The northern lights dance, and light the pioneer homes at the old Larson Ranch in Grasslands National Park.
What a night this was! I arrived at the Larson Ranch site in the Frenchman River valley to shoot some Milky Way panoramas, when, right on cue, the aurora broke loose.
Some aurora had been there since nightfall as a diffuse arc, but about 11 p.m. local time (Central Standard Time in Saskatchewan) the curtains began to dance and pulse with activity as a sub-storm hit, raining solar particles onto our atmosphere from down the magnetic tail of the Earth.
The aurora glow lit the old pioneer buildings of the Larson Ranch, one of the stops on the scenic backroad drive through the Park.
The Larsons ran their ranch by the Frenchman, or Whitemud River, from the 1920s until 1985 when they sold their ranch to the National Park system, forming the first land for the new Grasslands National Park.
The house at left is the original home of cowboy author Will James, who lived here for a time working on ranches in the valley before moving to the United States. He was from Quebec, where he was Ernest Dufault.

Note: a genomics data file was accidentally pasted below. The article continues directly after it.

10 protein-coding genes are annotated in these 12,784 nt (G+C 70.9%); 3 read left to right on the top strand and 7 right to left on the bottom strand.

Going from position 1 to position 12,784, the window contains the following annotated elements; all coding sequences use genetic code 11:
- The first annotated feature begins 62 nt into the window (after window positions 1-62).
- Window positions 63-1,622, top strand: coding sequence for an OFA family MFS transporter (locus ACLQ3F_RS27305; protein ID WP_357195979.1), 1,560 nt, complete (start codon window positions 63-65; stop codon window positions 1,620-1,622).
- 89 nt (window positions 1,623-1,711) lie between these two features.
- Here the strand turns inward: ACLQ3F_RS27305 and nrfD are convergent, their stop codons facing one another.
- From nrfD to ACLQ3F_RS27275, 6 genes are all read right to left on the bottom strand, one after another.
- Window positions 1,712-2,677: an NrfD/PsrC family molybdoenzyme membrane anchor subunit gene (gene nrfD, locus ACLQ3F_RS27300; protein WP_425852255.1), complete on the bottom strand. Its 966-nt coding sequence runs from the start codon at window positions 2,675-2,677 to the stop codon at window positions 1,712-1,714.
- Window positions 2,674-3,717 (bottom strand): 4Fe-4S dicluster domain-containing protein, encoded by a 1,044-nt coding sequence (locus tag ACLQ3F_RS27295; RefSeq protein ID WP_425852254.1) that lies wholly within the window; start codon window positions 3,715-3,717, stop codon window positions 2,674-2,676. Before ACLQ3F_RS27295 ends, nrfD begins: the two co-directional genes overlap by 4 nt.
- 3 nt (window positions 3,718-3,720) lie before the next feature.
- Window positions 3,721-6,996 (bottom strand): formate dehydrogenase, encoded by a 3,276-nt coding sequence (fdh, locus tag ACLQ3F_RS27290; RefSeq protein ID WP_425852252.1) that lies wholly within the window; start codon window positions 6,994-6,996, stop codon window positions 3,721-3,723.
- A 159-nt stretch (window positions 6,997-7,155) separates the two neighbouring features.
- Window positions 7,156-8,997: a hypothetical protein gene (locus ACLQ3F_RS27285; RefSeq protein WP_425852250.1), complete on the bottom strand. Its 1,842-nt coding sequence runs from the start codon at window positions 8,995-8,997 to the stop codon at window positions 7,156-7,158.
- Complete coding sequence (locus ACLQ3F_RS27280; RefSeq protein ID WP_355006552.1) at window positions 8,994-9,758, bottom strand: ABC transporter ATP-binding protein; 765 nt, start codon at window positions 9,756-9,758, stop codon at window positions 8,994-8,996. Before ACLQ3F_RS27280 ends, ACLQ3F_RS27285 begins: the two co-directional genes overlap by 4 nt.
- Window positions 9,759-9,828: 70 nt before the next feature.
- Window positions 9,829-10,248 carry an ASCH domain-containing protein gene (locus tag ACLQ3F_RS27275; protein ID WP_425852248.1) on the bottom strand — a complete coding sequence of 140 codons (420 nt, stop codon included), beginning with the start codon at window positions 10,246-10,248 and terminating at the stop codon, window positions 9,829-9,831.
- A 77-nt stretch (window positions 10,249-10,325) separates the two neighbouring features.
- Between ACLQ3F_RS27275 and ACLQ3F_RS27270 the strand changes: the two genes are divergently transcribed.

I shot this 360° panorama using a 15mm lens, shooting 8 segments at 45° spacings, each a 1-minute exposure at ISO 2500 and f/3.2 with the Canon 6D. I used PTGui software to stitch the segments into a equi-rectangular projection pan.
– Alan, August 28, 2014 / © 2014 Alan Dyer
One Reply to “The Northern Lights at the Old Larson Ranch”
A most unusual and very striking photo, Alan!
In another post you mentioned that you could not see the red part of the aurora that your camera recorded. That is because the dark adapted eye (using rod cells only) cannot see light of wavelength much longer than about 600 nm (i.e. red light). That property of human vision is known as the Purkinje Effect. See: http://en.wikipedia.org/wiki/Purkinje_effect